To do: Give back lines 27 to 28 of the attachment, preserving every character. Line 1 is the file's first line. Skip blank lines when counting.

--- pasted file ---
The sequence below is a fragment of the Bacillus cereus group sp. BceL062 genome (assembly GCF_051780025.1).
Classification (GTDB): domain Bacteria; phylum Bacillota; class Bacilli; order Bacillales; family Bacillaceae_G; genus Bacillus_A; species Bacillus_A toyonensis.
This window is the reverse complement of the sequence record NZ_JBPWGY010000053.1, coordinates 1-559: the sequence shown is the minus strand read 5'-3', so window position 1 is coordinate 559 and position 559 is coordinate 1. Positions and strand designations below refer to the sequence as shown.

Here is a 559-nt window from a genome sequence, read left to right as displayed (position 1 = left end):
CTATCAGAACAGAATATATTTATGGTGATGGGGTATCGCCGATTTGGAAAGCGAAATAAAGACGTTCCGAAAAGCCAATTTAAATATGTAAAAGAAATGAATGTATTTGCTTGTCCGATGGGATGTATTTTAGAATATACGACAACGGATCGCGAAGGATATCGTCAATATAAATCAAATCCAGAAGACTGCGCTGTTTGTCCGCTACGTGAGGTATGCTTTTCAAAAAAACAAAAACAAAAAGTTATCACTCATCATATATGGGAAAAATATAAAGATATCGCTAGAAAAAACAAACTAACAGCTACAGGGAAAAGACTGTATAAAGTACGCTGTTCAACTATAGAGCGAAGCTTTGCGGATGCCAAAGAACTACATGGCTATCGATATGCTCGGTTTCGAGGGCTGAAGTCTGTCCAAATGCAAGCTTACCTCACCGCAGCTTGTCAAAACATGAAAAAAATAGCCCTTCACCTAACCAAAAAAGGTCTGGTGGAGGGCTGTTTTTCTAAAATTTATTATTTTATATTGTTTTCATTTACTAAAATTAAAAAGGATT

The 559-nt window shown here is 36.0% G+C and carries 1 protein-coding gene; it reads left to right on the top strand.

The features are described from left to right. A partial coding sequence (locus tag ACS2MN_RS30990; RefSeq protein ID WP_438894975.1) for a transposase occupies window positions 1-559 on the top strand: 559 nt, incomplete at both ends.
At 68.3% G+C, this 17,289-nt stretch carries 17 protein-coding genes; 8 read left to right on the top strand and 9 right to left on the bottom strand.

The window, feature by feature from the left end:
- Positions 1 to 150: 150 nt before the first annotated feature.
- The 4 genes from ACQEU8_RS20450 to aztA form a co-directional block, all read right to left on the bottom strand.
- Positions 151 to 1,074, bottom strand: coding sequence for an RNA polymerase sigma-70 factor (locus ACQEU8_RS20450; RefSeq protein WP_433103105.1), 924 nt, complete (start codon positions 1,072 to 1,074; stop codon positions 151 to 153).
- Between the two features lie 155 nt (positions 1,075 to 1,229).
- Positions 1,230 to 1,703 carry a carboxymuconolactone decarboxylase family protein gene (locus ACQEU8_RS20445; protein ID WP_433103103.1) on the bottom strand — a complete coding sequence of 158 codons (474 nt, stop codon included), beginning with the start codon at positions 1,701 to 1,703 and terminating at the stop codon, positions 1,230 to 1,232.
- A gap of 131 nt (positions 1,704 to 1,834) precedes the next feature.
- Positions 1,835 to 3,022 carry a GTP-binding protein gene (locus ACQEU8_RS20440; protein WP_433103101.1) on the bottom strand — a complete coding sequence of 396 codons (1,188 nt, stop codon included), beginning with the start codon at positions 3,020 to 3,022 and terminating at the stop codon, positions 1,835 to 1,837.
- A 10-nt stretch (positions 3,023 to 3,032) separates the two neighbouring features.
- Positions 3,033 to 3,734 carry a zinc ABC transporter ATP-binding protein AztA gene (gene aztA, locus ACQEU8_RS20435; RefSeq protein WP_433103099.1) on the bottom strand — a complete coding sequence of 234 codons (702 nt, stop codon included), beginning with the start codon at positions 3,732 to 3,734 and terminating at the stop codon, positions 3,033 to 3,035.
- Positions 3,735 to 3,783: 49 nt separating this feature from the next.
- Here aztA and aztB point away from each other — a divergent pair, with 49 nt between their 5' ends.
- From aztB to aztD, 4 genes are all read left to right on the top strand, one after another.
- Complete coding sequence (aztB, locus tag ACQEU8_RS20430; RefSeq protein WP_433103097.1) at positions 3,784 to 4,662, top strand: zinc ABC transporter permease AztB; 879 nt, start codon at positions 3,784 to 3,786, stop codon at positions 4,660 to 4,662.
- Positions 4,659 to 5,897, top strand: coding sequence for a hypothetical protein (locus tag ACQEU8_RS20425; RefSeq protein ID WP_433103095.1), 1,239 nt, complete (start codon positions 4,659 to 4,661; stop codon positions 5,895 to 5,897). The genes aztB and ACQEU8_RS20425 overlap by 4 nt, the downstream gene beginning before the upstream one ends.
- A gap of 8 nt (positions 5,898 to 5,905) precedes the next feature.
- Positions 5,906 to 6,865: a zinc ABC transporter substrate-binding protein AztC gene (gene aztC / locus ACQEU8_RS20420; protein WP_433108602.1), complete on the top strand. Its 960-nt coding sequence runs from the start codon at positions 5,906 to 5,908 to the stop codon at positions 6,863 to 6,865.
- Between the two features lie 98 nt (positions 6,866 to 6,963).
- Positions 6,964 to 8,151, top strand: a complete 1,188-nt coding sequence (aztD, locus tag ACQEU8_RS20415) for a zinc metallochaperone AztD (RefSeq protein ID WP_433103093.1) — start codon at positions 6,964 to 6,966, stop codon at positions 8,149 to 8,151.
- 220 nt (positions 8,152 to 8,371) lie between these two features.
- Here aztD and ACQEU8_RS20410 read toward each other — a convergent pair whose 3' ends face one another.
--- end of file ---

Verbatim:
- Positions 6,964 to 8,151, top strand: a complete 1,188-nt coding sequence (aztD, locus tag ACQEU8_RS20415) for a zinc metallochaperone AztD (RefSeq protein ID WP_433103093.1) — start codon at positions 6,964 to 6,966, stop codon at positions 8,149 to 8,151.
- 220 nt (positions 8,152 to 8,371) lie between these two features.